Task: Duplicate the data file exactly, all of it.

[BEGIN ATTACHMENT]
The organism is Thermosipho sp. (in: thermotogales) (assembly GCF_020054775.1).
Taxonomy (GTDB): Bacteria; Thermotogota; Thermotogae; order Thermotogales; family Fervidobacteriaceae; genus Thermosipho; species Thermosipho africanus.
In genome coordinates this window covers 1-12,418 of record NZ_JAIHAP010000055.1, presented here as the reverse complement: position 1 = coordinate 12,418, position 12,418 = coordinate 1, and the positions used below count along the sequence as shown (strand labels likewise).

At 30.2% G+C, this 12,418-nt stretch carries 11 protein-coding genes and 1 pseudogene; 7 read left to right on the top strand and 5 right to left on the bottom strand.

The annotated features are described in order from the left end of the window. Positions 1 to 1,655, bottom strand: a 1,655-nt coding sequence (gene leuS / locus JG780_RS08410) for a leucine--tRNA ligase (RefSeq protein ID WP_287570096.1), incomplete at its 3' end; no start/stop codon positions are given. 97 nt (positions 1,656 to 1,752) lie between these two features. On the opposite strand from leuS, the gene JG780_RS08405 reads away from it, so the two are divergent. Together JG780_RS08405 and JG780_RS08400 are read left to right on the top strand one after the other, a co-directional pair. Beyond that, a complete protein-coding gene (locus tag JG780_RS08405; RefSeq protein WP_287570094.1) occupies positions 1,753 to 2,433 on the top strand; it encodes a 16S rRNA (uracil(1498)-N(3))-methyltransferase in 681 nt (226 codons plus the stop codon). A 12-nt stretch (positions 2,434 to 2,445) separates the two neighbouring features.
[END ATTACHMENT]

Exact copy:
The organism is Thermosipho sp. (in: thermotogales) (assembly GCF_020054775.1).
Taxonomy (GTDB): Bacteria; Thermotogota; Thermotogae; order Thermotogales; family Fervidobacteriaceae; genus Thermosipho; species Thermosipho africanus.
In genome coordinates this window covers 1-12,418 of record NZ_JAIHAP010000055.1, presented here as the reverse complement: position 1 = coordinate 12,418, position 12,418 = coordinate 1, and the positions used below count along the sequence as shown (strand labels likewise).

At 30.2% G+C, this 12,418-nt stretch carries 11 protein-coding genes and 1 pseudogene; 7 read left to right on the top strand and 5 right to left on the bottom strand.

The annotated features are described in order from the left end of the window. Positions 1 to 1,655, bottom strand: a 1,655-nt coding sequence (gene leuS / locus JG780_RS08410) for a leucine--tRNA ligase (RefSeq protein ID WP_287570096.1), incomplete at its 3' end; no start/stop codon positions are given. 97 nt (positions 1,656 to 1,752) lie between these two features. On the opposite strand from leuS, the gene JG780_RS08405 reads away from it, so the two are divergent. Together JG780_RS08405 and JG780_RS08400 are read left to right on the top strand one after the other, a co-directional pair. Beyond that, a complete protein-coding gene (locus tag JG780_RS08405; RefSeq protein WP_287570094.1) occupies positions 1,753 to 2,433 on the top strand; it encodes a 16S rRNA (uracil(1498)-N(3))-methyltransferase in 681 nt (226 codons plus the stop codon). A 12-nt stretch (positions 2,434 to 2,445) separates the two neighbouring features.